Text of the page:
"Omnilingual" and "Oomphel in the Sky" by H. Beam Piper  

 

 

 

 

 h. beam piperThere is no shortage of subjects in the trove of Golden Age of Science Fiction.  This week we have one of Science Fiction's best kept secrets, or perhaps one of it's lost ones.  H. Beam Piper, despite never ascending to the level of SFWA "Grandmaster" is considered by many of his contemporaries to be one of the most mimicked writers of the day.  He originated, and expanded on many themes such as organizations that monitor and police time for Paradoxes.  A few movies have had this as a central theme and several television shows such as Star Trek have made use of it as well.  Another concept that he was known for was the usage of interspecies cultural misunderstandings.  A sort of "cultural anthropology" or "social" science fiction.   His "Little Fuzzy" series is famous for this dynamic.


One of the most interesting things about Piper is how he got his start in Science Fiction.  Many of the old masters of that day studied Science or Engineering, though that was certainly not a prerequisite.  Others were writers or journalists, or particpated in professions that lent themselves to writing.  Piper spent most of his early adult life as a laborer for the railroads in Pennsylvania.  The particularly amazing thing about this is the incredibly scientific nature of the stories he wrote.  Obviously by todays' standards, much of his work would not be considered "Science Fiction" in the strictest sense.  But then, much of the concepts and dynamics contained in much of his work makes a lot of today's Sci-Fi look fantastical by comparison.  By all accounts, Piper is a self taught scientist who wrote science fiction.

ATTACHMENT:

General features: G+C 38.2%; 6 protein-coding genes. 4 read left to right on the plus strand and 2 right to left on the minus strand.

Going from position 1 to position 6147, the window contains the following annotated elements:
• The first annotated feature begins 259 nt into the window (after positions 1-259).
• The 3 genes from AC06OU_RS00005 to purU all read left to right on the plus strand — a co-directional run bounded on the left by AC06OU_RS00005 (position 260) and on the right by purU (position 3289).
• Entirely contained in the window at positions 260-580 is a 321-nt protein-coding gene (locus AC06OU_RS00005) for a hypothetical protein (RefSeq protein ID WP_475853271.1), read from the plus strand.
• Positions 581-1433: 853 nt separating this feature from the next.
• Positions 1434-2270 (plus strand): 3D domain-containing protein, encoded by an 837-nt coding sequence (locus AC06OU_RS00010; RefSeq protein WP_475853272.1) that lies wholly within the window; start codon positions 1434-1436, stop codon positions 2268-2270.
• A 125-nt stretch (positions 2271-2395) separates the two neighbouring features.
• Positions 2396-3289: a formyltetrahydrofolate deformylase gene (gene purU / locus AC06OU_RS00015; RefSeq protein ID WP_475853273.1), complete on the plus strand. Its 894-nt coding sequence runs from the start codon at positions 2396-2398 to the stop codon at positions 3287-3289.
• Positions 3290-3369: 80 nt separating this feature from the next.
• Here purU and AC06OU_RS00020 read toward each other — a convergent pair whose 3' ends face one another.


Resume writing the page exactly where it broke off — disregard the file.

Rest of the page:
In 1964 Beam killed himself.  The exact date is not known since his body was not discovered for some time.  The precise motivation of his suicide is also somewhat muddled in confusion.  It believed that since he cancelled his life insurance policy, he took his own life to spite his ex-wife.  There are also some other theories having to do with his finances and having an agent who died before being able to notify him of some major purchases.  I do not recount these events for sordid reasons, nor to sensationalize this particular article.  I do it to highlight the premature loss of a potential giant, and likely, an eventual recipient of Grandmaster status in Science Fiction.  Most of his outstanding works were purchased by Ace Publishing and some of the incomplete works were subsequently completed by Jerry Pournelle, the then editor of Ace and long time friend of Piper.

We have provided two works by Piper below.  The first "Oomphel in the Sky" is a timely share.  It has to do with the arrogance and cynicism of dominant power structures, the percieved gullability and self destructiveness of a non-dominant culuture beguiled by the trappings of modernity, and the selfishness and hypocrisy embodied in the main character who is a representation of the aforementioned system.  The second work is a wonderful short piece about the translation of language between humans and another species.  They have to work backward from concepts that define the very universe.  It is a classic hard sci-fi tale making use of the cerebral in favor of the more swashbuckling space adventure.  The methodology and process are as exciting as any space battle.

Oomphel in the Sky

Omnilingual